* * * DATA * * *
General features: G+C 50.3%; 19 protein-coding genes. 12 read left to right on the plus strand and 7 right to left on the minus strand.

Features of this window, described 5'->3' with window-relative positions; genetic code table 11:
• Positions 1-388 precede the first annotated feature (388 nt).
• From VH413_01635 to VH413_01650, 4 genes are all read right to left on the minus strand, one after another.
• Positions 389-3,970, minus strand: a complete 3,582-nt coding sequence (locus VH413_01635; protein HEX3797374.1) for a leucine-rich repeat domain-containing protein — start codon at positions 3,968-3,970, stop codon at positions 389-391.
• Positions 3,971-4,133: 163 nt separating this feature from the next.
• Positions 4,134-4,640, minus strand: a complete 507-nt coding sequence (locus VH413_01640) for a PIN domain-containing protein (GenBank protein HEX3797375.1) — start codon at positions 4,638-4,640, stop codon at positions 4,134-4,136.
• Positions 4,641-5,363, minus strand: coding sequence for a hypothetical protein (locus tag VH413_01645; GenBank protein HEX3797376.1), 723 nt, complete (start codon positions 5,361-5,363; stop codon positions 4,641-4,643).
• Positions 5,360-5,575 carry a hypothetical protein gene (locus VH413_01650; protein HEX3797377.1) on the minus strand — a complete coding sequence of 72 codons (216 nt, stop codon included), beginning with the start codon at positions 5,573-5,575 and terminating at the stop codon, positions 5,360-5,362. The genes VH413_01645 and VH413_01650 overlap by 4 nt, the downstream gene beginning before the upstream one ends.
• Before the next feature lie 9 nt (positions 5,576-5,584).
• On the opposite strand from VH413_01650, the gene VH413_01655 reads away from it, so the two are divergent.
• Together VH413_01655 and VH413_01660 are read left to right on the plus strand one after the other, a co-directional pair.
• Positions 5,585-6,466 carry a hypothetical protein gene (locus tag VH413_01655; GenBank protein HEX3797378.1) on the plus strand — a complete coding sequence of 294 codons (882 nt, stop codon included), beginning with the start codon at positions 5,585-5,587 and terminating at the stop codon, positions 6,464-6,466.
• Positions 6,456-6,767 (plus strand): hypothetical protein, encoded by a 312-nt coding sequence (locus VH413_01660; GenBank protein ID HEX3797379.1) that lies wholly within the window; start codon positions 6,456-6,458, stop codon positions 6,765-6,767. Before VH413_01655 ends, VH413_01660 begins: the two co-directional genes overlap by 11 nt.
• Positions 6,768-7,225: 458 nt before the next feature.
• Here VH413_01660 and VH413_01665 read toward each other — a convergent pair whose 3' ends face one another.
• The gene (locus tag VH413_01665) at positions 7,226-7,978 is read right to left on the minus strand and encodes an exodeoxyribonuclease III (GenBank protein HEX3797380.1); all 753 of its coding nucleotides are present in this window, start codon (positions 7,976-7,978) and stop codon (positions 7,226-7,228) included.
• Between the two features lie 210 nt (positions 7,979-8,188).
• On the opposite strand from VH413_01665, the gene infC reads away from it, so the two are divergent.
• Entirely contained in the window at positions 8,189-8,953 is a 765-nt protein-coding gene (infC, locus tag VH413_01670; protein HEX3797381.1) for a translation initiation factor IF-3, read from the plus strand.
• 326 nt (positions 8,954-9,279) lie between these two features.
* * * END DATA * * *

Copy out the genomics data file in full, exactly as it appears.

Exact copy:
General features: G+C 50.3%; 19 protein-coding genes. 12 read left to right on the plus strand and 7 right to left on the minus strand.

Features of this window, described 5'->3' with window-relative positions; genetic code table 11:
• Positions 1-388 precede the first annotated feature (388 nt).
• From VH413_01635 to VH413_01650, 4 genes are all read right to left on the minus strand, one after another.
• Positions 389-3,970, minus strand: a complete 3,582-nt coding sequence (locus VH413_01635; protein HEX3797374.1) for a leucine-rich repeat domain-containing protein — start codon at positions 3,968-3,970, stop codon at positions 389-391.
• Positions 3,971-4,133: 163 nt separating this feature from the next.
• Positions 4,134-4,640, minus strand: a complete 507-nt coding sequence (locus VH413_01640) for a PIN domain-containing protein (GenBank protein HEX3797375.1) — start codon at positions 4,638-4,640, stop codon at positions 4,134-4,136.
• Positions 4,641-5,363, minus strand: coding sequence for a hypothetical protein (locus tag VH413_01645; GenBank protein HEX3797376.1), 723 nt, complete (start codon positions 5,361-5,363; stop codon positions 4,641-4,643).
• Positions 5,360-5,575 carry a hypothetical protein gene (locus VH413_01650; protein HEX3797377.1) on the minus strand — a complete coding sequence of 72 codons (216 nt, stop codon included), beginning with the start codon at positions 5,573-5,575 and terminating at the stop codon, positions 5,360-5,362. The genes VH413_01645 and VH413_01650 overlap by 4 nt, the downstream gene beginning before the upstream one ends.
• Before the next feature lie 9 nt (positions 5,576-5,584).
• On the opposite strand from VH413_01650, the gene VH413_01655 reads away from it, so the two are divergent.
• Together VH413_01655 and VH413_01660 are read left to right on the plus strand one after the other, a co-directional pair.
• Positions 5,585-6,466 carry a hypothetical protein gene (locus tag VH413_01655; GenBank protein HEX3797378.1) on the plus strand — a complete coding sequence of 294 codons (882 nt, stop codon included), beginning with the start codon at positions 5,585-5,587 and terminating at the stop codon, positions 6,464-6,466.
• Positions 6,456-6,767 (plus strand): hypothetical protein, encoded by a 312-nt coding sequence (locus VH413_01660; GenBank protein ID HEX3797379.1) that lies wholly within the window; start codon positions 6,456-6,458, stop codon positions 6,765-6,767. Before VH413_01655 ends, VH413_01660 begins: the two co-directional genes overlap by 11 nt.
• Positions 6,768-7,225: 458 nt before the next feature.
• Here VH413_01660 and VH413_01665 read toward each other — a convergent pair whose 3' ends face one another.
• The gene (locus tag VH413_01665) at positions 7,226-7,978 is read right to left on the minus strand and encodes an exodeoxyribonuclease III (GenBank protein HEX3797380.1); all 753 of its coding nucleotides are present in this window, start codon (positions 7,976-7,978) and stop codon (positions 7,226-7,228) included.
• Between the two features lie 210 nt (positions 7,979-8,188).
• On the opposite strand from VH413_01665, the gene infC reads away from it, so the two are divergent.
• Entirely contained in the window at positions 8,189-8,953 is a 765-nt protein-coding gene (infC, locus tag VH413_01670; protein HEX3797381.1) for a translation initiation factor IF-3, read from the plus strand.
• 326 nt (positions 8,954-9,279) lie between these two features.